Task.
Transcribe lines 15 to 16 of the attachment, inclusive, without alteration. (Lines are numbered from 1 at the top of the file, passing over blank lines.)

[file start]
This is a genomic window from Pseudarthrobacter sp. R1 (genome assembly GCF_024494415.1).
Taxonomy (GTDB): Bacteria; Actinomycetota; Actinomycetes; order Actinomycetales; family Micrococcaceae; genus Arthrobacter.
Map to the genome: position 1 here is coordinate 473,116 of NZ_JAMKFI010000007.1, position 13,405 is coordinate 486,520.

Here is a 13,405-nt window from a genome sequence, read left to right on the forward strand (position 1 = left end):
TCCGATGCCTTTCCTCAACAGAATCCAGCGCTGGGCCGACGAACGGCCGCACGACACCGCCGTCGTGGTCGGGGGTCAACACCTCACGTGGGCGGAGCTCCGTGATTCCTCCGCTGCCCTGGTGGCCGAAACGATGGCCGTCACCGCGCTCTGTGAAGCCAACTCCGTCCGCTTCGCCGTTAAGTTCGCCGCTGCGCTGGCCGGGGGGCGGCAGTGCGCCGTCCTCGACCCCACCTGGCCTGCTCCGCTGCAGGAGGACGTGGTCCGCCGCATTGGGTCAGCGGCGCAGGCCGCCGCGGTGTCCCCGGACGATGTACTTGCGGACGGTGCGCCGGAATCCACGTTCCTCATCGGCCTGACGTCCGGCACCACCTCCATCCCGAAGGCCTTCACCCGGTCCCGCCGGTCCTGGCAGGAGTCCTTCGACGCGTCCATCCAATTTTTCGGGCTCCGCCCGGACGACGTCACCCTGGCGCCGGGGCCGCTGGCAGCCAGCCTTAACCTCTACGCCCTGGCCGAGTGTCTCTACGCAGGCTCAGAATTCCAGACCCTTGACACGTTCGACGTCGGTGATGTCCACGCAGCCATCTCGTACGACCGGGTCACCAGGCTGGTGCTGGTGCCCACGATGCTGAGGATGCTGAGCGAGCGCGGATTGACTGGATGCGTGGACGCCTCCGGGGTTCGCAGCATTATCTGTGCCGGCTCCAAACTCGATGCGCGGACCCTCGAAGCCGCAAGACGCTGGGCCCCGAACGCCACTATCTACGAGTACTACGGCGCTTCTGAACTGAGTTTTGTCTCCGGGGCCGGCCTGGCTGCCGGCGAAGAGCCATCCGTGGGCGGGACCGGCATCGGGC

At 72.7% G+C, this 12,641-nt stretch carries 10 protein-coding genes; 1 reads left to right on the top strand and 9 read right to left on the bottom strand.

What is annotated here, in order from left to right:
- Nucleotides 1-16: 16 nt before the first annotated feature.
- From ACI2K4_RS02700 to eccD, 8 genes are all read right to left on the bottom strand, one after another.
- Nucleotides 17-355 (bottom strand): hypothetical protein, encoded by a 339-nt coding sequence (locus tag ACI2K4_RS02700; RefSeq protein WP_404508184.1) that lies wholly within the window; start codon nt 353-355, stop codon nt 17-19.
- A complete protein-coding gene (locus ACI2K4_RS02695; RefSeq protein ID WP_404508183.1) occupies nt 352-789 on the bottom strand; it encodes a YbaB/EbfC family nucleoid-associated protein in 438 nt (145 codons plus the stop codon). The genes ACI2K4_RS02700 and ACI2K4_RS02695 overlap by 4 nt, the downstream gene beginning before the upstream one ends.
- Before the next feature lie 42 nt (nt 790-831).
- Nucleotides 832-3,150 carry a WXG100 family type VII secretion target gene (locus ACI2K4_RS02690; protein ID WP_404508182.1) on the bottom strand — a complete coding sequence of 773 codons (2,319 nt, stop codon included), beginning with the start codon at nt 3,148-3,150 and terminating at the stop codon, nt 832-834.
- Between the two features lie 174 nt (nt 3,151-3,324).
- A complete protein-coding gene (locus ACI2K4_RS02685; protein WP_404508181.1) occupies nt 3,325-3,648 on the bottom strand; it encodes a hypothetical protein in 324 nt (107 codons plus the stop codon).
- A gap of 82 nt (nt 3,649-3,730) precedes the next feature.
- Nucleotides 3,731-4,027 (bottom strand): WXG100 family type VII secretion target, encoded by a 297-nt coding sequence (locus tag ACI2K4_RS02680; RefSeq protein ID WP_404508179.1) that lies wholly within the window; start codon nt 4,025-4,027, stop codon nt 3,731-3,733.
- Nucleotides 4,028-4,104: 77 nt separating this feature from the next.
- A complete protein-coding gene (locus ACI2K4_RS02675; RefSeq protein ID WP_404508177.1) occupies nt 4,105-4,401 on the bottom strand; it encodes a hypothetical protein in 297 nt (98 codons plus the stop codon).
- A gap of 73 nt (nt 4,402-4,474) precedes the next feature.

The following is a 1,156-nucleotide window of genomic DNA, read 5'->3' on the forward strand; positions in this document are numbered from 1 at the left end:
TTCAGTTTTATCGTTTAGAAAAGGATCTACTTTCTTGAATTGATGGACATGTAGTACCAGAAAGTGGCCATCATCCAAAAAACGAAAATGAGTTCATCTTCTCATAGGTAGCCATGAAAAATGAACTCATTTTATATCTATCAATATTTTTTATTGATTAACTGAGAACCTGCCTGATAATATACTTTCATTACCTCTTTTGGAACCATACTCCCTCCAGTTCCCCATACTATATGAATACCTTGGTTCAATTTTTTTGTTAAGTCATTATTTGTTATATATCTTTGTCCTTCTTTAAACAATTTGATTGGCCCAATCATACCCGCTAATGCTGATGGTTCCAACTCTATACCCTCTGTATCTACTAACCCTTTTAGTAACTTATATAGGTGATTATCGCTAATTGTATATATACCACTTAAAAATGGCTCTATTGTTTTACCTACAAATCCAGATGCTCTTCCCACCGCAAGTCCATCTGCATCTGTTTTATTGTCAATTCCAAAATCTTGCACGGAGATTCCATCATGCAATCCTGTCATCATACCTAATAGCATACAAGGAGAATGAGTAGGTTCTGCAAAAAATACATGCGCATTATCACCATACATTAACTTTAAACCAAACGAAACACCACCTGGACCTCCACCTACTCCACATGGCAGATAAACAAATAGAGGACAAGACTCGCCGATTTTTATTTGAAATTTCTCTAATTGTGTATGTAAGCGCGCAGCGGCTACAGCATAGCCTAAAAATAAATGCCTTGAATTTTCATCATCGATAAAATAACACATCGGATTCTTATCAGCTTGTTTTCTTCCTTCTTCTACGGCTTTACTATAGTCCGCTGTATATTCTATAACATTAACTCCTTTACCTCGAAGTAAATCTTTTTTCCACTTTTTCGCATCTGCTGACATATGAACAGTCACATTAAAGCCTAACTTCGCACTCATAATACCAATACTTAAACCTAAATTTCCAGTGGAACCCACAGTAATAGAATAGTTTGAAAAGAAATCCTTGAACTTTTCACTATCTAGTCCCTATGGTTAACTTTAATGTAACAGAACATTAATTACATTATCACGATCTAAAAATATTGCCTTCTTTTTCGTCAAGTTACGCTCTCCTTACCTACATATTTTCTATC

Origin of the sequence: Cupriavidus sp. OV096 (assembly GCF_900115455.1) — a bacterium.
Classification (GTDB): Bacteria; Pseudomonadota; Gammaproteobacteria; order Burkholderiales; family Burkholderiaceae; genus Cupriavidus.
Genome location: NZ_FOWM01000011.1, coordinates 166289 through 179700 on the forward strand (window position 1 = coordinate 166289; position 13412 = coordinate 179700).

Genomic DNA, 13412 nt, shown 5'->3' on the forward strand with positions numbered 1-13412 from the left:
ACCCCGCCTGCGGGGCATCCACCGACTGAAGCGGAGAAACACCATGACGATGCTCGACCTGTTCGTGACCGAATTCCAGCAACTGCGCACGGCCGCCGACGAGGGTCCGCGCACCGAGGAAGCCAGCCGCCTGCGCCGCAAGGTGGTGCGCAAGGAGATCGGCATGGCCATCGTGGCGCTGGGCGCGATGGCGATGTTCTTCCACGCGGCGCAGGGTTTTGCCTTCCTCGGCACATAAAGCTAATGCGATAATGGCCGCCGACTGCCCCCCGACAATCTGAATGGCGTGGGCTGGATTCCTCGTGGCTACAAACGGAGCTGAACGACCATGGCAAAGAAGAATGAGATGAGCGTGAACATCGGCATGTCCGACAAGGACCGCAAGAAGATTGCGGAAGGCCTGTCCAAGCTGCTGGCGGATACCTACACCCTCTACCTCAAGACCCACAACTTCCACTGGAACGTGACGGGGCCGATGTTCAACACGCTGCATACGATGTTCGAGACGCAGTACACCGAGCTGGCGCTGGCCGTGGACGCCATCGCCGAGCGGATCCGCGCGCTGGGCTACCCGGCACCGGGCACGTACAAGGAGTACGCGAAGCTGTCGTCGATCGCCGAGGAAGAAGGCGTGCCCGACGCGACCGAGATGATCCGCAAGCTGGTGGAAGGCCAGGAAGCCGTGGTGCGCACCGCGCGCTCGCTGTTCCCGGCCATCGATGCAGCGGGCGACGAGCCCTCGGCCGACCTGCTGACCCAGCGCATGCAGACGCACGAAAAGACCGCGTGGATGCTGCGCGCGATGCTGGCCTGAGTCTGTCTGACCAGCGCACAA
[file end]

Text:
- A complete protein-coding gene (locus ACI2K4_RS02685; protein WP_404508181.1) occupies nt 3,325-3,648 on the bottom strand; it encodes a hypothetical protein in 324 nt (107 codons plus the stop codon).
- A gap of 82 nt (nt 3,649-3,730) precedes the next feature.